This has been a hugely improved year for Suzuki. Their young Australian rider Chris Vermeulen won an amazing race at Le Mans in the wet, proving himself to be what the Germans would call a "Regenmeister" even though he claims to hate riding in wet weather. On the other side of the garage, quivering lunatic John Hopkins has finally climbed onto the podium and stopped kicking the bike (but started kicking Carlos Checa instead). The Suzuki has been very close to the Ducati and Yamaha in a few dry races, and scored a fair and square 2nd place at Laguna. A good year so far for the baby blue team.

Grade B-
Many people are now saying that the Kawasaki is a winning bike looking for a winning rider. That is an enormous leap forward from last year, when they only looked like a victorious team for the first few laps of the crazy Australian GP.
The small Japanese team have produced an extremely impressive little 800cc bike, but Randy de Puniet has struggled to capitalize on the fast green machine and its Japanese tyres. He has put in a few good rides, but is almost constantly injured due to his crazy high speed hop-offs. Anthony West has done well in his first few 800cc races, and Roger Lee Hayden was very impressive for a raw rookie at Laguna. Need to keep improving.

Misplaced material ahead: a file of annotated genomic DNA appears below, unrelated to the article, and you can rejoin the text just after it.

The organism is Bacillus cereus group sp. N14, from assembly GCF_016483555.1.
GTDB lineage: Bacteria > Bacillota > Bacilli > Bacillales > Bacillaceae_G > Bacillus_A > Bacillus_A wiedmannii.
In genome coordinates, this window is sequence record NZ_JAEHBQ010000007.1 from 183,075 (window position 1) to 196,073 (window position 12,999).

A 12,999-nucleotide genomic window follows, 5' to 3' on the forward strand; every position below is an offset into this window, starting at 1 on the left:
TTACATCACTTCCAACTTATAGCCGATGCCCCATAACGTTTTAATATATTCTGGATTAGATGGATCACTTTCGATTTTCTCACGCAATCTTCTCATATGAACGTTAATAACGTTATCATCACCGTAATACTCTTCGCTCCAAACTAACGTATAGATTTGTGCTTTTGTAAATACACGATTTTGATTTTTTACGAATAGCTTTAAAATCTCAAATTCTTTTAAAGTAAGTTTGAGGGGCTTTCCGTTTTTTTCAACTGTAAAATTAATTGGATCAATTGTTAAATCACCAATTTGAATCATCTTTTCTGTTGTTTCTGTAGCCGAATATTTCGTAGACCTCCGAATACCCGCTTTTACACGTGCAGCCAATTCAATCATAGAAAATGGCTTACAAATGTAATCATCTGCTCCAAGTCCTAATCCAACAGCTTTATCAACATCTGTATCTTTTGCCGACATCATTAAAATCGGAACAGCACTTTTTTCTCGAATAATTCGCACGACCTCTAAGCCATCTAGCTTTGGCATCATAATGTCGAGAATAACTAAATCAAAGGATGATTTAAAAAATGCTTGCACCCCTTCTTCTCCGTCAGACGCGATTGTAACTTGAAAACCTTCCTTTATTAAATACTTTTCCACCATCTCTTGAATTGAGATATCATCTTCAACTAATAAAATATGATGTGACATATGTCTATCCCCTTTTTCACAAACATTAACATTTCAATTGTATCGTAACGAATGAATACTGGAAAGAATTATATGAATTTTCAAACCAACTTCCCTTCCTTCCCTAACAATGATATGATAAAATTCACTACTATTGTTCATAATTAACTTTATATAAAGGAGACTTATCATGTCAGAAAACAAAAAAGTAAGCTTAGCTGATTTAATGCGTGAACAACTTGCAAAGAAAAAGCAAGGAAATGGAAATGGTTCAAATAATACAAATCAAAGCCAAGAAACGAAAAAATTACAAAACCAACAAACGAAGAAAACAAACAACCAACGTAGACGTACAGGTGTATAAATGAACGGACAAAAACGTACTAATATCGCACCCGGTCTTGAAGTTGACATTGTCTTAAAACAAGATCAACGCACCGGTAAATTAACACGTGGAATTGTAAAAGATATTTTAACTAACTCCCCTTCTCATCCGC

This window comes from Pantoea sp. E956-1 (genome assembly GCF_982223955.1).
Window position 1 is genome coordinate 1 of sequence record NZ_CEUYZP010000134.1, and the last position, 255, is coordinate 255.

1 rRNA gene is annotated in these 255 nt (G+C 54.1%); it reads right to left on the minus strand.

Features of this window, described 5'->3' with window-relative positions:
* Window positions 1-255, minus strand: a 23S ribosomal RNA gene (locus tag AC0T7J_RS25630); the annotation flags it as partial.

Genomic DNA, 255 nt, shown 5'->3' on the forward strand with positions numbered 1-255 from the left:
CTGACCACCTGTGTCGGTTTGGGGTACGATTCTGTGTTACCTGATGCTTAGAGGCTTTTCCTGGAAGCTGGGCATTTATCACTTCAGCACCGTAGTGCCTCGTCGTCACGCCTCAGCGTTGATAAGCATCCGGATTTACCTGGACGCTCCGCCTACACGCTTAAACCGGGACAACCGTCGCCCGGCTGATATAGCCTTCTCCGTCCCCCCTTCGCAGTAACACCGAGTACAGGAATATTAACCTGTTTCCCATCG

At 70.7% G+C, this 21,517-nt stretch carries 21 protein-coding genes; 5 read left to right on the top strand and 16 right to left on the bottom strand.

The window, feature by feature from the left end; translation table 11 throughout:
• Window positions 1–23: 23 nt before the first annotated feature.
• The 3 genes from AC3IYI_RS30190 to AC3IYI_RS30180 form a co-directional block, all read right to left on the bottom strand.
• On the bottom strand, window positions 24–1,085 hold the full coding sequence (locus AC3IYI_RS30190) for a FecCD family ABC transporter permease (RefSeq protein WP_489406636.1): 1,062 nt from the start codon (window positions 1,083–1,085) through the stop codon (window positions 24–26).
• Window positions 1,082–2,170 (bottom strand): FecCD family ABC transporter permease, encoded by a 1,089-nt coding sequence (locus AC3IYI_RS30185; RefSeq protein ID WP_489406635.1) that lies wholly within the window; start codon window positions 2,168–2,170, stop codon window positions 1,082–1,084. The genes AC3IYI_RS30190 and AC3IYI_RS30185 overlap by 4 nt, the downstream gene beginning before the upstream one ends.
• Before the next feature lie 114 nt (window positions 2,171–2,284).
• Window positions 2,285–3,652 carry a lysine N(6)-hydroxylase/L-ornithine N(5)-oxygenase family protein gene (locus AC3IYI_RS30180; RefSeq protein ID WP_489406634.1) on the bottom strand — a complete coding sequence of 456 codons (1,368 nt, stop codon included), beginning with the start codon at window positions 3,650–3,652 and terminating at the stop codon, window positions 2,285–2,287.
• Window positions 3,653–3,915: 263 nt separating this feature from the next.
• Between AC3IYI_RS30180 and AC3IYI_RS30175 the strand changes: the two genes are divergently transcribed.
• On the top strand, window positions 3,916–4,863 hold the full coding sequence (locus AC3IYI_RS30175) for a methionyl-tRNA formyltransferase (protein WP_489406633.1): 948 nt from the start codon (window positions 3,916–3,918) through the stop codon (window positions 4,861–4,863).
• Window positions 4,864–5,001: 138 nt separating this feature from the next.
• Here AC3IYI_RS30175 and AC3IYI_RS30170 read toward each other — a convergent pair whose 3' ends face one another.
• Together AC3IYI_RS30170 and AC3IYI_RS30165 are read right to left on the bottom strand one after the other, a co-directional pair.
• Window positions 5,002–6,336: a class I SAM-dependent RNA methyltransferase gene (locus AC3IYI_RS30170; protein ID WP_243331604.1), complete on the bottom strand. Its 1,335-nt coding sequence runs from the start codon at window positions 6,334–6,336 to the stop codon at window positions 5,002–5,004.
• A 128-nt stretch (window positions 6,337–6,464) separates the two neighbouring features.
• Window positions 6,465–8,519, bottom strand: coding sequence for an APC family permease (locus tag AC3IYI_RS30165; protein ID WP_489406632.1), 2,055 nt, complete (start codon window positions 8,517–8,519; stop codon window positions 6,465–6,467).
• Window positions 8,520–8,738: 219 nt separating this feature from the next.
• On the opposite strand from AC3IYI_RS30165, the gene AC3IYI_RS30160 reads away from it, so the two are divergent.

Honda Gresini
Grade C
It hasn't been an impressive year so far from the privateer Honda team. They have struggled horribly with the rubbish RC212V, and rarely manage to find a good setup for the Bridgestone tyres. Things went from bad to worse when Toni Elias was injured at Assen, but Marco Melandri showed well at Laguna, despite being injured by bird-brained Kurtis Roberts.

Konica Minolta JiR Honda
Grade F
OK, the Honda is rubbish this year, but Shinya Nakano hasn't been within a sniff of the pace. An atrocious performance.

LCR Honda
Grade E
Yes, another rubbish Honda machine, but Carlos Checa has shown only quick glimpses of his old speed, but has spent most of his time flailing around the back of the grid without anything resembling race pace.

Pramac D'Antin Ducati
Grade C+
The D'Antin bikes are very similar to the factory Ducati machines, as was shown by Barros when he beat Stoner to a podium at Mugello. However, Barros blows hot and cold, while Hofmann is a journeyman at best. Terrible luck has led to injuries to both riders' front paws, which hardly helps. Could do better.

Dunlop Tech 3 Yamaha
Grade D
Held back by the pitiful Dunlop tyres, Tech 3 have had a frustratingly poor start to the year. Tamada's talent has gone AWOL, while Guintoli shows promise but is just a rookie.

Team KR Honda
Grade F
At the start of the year, their chassis just didn't work, and neither did the abysmal engines that Honda have fobbed off on King Kenny. This caused Kenny Junior to throw his hands up and stomp home, forcing the team to employ his little brother Kurtis, whose lap times are almost as slow as his brain. A new chassis at Laguna had teething problems, which are barely relevant due to their pitiful, bottom of the barrel engines. Kurtis also injured Marco Melandri at Laguna, leading to Valentino Rossi making an acid remark that "riders who arrive 13th in Superstock should not be allowed into MotoGP."